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Shutdown Denies Death and Burial Benefits to Families of Four Dead Soldiers

The families of four soldiers killed in Afghanistan last weekend will not receive death benefits or the money to pay for their funerals because of the government shutdown.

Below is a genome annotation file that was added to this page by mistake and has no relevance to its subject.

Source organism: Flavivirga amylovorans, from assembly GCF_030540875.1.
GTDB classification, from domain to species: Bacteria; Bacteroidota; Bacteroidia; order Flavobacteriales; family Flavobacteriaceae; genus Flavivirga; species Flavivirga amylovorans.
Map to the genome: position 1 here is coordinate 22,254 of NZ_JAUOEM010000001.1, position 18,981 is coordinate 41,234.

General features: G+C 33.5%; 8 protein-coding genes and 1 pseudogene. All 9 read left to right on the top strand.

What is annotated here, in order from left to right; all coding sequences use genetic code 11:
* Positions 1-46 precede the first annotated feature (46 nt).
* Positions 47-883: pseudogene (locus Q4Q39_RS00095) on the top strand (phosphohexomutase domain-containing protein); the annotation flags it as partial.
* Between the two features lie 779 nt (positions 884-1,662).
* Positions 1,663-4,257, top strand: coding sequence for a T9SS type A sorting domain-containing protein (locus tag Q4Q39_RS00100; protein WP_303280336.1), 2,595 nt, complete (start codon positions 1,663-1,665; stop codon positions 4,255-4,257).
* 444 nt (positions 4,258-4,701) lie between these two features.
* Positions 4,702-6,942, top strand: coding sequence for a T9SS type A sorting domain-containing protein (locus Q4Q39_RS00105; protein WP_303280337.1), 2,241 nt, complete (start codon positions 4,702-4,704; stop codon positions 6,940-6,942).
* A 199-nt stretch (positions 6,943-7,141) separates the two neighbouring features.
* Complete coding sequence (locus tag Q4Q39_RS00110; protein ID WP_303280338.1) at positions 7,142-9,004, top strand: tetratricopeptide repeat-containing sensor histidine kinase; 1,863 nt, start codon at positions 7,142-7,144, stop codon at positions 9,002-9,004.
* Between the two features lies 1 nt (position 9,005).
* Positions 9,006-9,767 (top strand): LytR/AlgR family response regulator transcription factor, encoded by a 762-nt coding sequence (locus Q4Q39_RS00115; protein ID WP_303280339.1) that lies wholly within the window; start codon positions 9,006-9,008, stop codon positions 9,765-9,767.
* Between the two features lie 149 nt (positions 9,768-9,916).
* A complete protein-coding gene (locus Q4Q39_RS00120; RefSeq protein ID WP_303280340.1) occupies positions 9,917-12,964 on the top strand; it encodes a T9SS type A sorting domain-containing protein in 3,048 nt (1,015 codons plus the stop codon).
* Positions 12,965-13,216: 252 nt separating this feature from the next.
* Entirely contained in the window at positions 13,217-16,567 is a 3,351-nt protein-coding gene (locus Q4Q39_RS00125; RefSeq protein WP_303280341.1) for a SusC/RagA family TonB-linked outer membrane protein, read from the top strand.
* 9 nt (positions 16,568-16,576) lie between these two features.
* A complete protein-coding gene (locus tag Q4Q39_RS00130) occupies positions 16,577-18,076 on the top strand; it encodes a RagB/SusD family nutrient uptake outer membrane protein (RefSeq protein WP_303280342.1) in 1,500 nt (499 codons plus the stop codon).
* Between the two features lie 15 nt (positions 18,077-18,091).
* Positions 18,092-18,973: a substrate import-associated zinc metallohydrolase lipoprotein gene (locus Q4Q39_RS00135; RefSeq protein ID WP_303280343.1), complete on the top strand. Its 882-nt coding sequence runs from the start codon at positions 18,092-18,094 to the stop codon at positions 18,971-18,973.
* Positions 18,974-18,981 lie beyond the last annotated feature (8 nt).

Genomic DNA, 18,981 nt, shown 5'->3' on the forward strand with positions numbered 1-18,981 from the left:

The families of four soldiers killed in Afghanistan last weekend will not receive death benefits or the money to pay for their funerals because of the government shutdown, the New York Times reports. The bodies of Sgt. Patrick C. Hawkins, 25; Pfc. Cody J. Patterson, 24; Sgt. Joseph M. Peters, 24; and First Lt. Jennifer M. Moreno, 25, will arrive at Dover Air Force Base in Delaware on Wednesday -- but if their families want to meet the plane, they will have to pay their own way. Carl Woog, a Defense Department spokesman, said on Tuesday that under the shutdown "the Department of Defense does not currently have the authority to pay death gratuities and other key benefits for the survivors of service members killed in action." The benefits include $100,000 to each family; a 12-month basic allowance for housing, usually given in a lump sum to survivors commensurate with the rank of the service member; and burial benefits. The benefits are also being withheld from the family of Lance Cpl. Jeremiah Collins Jr., 19, of the Marines, whose death on Saturday in Helmand Province is being investigated by the Pentagon. Meanwhile, a private foundation is stepping forward to provide families with an advance grant until the government funding resumes.

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